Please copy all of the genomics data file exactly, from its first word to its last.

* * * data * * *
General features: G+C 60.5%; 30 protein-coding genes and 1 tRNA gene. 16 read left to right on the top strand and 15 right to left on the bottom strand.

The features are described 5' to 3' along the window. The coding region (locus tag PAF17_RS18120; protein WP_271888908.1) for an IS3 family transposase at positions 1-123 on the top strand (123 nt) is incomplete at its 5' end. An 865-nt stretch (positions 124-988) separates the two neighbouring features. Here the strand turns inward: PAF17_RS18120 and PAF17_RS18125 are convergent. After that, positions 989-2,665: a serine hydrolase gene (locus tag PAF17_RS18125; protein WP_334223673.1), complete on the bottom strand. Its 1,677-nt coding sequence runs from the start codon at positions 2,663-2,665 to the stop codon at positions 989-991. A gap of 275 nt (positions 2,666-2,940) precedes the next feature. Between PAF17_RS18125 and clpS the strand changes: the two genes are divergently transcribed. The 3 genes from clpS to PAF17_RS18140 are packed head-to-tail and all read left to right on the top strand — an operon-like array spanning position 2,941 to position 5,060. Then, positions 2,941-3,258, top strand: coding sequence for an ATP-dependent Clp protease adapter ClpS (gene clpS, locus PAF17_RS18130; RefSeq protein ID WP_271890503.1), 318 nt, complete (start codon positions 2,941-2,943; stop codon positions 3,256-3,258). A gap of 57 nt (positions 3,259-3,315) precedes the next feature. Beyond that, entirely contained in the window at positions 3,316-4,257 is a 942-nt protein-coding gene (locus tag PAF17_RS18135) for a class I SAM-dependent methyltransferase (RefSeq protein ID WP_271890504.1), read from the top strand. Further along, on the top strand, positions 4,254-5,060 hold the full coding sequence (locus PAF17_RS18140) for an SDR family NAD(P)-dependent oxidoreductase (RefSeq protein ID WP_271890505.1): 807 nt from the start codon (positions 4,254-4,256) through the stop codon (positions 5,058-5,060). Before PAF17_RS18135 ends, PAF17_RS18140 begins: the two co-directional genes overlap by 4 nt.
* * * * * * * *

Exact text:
General features: G+C 60.5%; 30 protein-coding genes and 1 tRNA gene. 16 read left to right on the top strand and 15 right to left on the bottom strand.

The features are described 5' to 3' along the window. The coding region (locus tag PAF17_RS18120; protein WP_271888908.1) for an IS3 family transposase at positions 1-123 on the top strand (123 nt) is incomplete at its 5' end. An 865-nt stretch (positions 124-988) separates the two neighbouring features. Here the strand turns inward: PAF17_RS18120 and PAF17_RS18125 are convergent. After that, positions 989-2,665: a serine hydrolase gene (locus tag PAF17_RS18125; protein WP_334223673.1), complete on the bottom strand. Its 1,677-nt coding sequence runs from the start codon at positions 2,663-2,665 to the stop codon at positions 989-991. A gap of 275 nt (positions 2,666-2,940) precedes the next feature. Between PAF17_RS18125 and clpS the strand changes: the two genes are divergently transcribed. The 3 genes from clpS to PAF17_RS18140 are packed head-to-tail and all read left to right on the top strand — an operon-like array spanning position 2,941 to position 5,060. Then, positions 2,941-3,258, top strand: coding sequence for an ATP-dependent Clp protease adapter ClpS (gene clpS, locus PAF17_RS18130; RefSeq protein ID WP_271890503.1), 318 nt, complete (start codon positions 2,941-2,943; stop codon positions 3,256-3,258). A gap of 57 nt (positions 3,259-3,315) precedes the next feature. Beyond that, entirely contained in the window at positions 3,316-4,257 is a 942-nt protein-coding gene (locus tag PAF17_RS18135) for a class I SAM-dependent methyltransferase (RefSeq protein ID WP_271890504.1), read from the top strand. Further along, on the top strand, positions 4,254-5,060 hold the full coding sequence (locus PAF17_RS18140) for an SDR family NAD(P)-dependent oxidoreductase (RefSeq protein ID WP_271890505.1): 807 nt from the start codon (positions 4,254-4,256) through the stop codon (positions 5,058-5,060). Before PAF17_RS18135 ends, PAF17_RS18140 begins: the two co-directional genes overlap by 4 nt.